Mixing String Instruments (2)

Viola

The Music Telegraph | Text 2020/05/27 [11:01]

Mixing String Instruments (2)

Viola

The Music Telegraph| 입력 : 2020/05/27 [11:01]

 

© Pixabay



Mixing String Instruments (2)

 

This article will guide you through the process of mixing a multi-track studio session recorded by a string quartet. After you have achieved the "perfect mix" you will move on to the mastering process. After mixing the multi-track session, you will insert mastering type plug-ins into the insert of the Master fader in order to maximize the final mix. Remember that the final goal of a good mix is to enhance the features and the musical characteristics of the piece, therefore try to be musical when mixing and mastering a track.

 

 

The Viola

(continued from previous article.)

 

1) Solo the track called Viola.

In this article, I am dealing with 'EQ III' in Pro Tools. See the Figure 1 below.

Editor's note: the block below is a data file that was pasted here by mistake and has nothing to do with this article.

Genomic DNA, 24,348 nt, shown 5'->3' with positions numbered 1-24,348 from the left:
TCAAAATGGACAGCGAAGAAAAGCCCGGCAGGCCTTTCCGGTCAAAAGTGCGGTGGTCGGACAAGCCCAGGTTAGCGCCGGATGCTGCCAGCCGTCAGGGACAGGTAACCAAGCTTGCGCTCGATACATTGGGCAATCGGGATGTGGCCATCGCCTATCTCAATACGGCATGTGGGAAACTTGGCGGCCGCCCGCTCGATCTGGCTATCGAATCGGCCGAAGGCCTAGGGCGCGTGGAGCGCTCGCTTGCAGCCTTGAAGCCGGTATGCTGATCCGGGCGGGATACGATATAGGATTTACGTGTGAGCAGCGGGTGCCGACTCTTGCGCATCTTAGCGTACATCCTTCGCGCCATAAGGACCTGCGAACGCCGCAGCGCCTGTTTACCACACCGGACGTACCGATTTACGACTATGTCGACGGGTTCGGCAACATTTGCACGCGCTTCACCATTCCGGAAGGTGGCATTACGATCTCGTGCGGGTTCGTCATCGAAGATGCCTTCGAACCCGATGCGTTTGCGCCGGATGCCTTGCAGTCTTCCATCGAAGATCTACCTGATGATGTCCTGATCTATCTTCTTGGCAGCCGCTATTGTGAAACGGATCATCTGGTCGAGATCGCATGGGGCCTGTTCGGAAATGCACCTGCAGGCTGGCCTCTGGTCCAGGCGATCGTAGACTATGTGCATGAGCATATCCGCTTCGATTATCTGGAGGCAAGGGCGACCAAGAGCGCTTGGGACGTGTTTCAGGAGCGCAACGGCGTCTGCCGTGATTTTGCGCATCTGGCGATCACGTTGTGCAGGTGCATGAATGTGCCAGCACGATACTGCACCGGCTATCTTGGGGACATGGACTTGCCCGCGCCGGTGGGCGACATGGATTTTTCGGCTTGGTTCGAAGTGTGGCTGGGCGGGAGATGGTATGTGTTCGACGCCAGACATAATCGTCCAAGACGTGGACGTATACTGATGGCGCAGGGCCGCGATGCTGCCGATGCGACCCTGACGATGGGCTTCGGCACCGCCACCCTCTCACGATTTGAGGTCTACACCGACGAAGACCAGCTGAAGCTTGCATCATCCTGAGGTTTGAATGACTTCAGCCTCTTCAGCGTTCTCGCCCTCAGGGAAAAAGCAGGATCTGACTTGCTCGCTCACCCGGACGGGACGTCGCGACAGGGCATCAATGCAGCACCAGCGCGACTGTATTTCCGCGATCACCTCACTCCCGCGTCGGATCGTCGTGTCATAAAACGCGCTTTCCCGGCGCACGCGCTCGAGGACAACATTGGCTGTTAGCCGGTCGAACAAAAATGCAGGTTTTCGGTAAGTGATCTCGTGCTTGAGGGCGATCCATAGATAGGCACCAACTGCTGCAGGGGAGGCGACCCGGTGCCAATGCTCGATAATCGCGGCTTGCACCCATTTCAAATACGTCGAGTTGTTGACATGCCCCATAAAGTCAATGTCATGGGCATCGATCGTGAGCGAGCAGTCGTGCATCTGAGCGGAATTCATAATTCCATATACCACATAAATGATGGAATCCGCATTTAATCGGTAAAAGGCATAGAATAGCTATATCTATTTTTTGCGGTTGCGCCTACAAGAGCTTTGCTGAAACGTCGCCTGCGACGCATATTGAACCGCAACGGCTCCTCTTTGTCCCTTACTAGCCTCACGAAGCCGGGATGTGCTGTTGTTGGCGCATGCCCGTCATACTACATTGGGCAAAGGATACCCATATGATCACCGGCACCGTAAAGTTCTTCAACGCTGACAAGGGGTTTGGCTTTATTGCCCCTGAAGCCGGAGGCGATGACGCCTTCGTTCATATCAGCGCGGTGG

2) Insert a 7-Band EQ on the Viola track with the settings shown in Figure 1.

These settings will darken the viola sound a bit taking off some upper harmonics (-5 dB @ 4.4 kHz). Notice here that there is only a very mild reduction of the low frequencies associated with this track. The viola is a lower register instrument than the violins and if you took too much out of its bottom end, it could leave the instrument sounding thin.

 

 

Figure 1: EQ setting on the Viola track

© The Music Telegraph



3) Pan the Viola track a little bit to the Left (<40).

This helps to recreate the stereo position of the players as they would sit when playing in a live string quartet performance. Notice that the viola has been panned to the outside of the 1st violin. This will help give the entire quartet a more spacious feel and help the listener to separate the individual instruments.

 

4) Solo both Violin tracks and the Viola and listen to the 3 instruments together.

Again, feel free to experiment with the settings for the EQ.

 

 

 

 

 

 

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